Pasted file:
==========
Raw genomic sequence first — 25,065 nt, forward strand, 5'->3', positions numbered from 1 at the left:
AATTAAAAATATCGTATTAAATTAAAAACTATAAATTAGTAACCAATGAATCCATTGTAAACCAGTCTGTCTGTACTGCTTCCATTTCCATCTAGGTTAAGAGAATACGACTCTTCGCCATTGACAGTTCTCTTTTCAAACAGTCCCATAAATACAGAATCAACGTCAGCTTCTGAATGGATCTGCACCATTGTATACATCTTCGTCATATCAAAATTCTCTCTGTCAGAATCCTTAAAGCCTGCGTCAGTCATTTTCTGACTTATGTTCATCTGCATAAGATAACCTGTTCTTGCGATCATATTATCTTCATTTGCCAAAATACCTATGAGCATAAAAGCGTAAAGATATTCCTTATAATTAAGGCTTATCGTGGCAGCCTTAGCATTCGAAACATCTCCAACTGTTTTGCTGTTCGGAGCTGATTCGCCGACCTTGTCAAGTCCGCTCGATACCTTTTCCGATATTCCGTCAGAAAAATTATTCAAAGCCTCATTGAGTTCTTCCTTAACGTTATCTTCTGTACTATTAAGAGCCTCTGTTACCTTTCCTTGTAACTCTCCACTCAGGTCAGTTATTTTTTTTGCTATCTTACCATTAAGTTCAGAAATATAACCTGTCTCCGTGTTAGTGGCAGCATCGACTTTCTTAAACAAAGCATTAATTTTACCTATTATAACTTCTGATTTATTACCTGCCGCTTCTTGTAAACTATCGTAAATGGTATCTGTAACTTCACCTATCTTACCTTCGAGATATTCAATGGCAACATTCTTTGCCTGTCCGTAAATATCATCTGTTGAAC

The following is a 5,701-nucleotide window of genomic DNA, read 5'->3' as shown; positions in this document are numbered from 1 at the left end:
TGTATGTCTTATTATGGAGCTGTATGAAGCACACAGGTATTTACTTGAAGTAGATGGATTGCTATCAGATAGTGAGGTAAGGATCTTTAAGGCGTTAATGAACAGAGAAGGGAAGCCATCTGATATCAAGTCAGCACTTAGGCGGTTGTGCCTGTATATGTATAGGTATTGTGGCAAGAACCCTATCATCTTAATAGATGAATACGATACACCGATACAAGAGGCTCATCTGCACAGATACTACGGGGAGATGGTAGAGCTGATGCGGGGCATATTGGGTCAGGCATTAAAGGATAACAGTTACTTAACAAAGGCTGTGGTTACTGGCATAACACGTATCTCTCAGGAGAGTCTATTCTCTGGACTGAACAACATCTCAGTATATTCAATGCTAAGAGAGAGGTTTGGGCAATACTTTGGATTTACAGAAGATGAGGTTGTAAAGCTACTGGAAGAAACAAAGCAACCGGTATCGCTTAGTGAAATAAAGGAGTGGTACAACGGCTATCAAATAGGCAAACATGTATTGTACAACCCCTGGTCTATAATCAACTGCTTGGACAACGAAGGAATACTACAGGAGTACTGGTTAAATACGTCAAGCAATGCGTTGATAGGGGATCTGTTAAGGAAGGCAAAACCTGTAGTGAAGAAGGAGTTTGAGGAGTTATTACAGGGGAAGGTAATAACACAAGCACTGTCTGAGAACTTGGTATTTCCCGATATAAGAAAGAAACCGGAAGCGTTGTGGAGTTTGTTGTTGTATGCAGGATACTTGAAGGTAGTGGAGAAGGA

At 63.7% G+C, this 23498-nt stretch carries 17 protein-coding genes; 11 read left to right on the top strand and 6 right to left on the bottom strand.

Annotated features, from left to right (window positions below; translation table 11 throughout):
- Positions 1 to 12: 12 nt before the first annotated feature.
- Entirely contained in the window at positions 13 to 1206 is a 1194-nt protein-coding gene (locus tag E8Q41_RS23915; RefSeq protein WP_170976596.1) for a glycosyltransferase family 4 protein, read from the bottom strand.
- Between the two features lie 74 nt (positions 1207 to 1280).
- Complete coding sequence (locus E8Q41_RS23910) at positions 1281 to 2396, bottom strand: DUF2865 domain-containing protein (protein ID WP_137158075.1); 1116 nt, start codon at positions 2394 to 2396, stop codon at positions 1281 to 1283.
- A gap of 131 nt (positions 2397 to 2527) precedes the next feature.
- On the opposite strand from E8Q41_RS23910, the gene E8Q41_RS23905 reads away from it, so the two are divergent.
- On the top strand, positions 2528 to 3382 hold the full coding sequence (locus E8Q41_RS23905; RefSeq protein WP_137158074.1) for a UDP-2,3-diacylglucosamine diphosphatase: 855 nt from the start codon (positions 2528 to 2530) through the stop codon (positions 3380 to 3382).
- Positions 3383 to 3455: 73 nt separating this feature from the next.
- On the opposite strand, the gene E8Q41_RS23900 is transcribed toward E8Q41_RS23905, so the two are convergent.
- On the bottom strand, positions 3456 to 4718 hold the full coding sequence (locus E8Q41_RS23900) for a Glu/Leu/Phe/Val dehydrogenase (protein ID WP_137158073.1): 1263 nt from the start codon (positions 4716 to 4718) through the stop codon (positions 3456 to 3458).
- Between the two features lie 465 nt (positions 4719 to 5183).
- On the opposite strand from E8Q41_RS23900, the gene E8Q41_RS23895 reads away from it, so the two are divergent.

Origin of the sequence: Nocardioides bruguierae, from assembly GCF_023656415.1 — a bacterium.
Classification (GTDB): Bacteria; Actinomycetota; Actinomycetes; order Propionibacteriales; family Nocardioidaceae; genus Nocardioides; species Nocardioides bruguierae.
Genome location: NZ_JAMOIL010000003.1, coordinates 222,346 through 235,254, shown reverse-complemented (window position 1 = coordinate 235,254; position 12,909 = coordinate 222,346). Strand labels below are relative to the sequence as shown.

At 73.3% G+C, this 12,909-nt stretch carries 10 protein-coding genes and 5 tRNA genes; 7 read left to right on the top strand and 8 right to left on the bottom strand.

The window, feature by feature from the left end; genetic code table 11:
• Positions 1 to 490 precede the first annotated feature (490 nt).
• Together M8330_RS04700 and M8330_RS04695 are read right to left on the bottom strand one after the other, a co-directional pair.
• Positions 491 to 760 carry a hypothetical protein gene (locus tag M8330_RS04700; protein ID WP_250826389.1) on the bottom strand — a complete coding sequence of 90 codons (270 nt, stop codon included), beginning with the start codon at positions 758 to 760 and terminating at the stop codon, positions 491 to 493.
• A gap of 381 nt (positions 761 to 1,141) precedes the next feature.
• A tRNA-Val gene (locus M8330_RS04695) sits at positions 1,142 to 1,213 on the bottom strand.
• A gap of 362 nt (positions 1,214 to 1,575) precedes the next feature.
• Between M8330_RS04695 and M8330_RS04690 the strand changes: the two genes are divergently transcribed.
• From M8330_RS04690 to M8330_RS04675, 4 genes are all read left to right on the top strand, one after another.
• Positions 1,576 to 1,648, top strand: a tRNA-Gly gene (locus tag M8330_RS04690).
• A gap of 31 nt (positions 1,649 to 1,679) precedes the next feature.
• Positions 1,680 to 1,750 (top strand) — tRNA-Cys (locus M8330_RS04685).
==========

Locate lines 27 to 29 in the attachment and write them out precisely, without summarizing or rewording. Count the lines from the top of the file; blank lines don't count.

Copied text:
• A gap of 381 nt (positions 761 to 1,141) precedes the next feature.
• A tRNA-Val gene (locus M8330_RS04695) sits at positions 1,142 to 1,213 on the bottom strand.
• A gap of 362 nt (positions 1,214 to 1,575) precedes the next feature.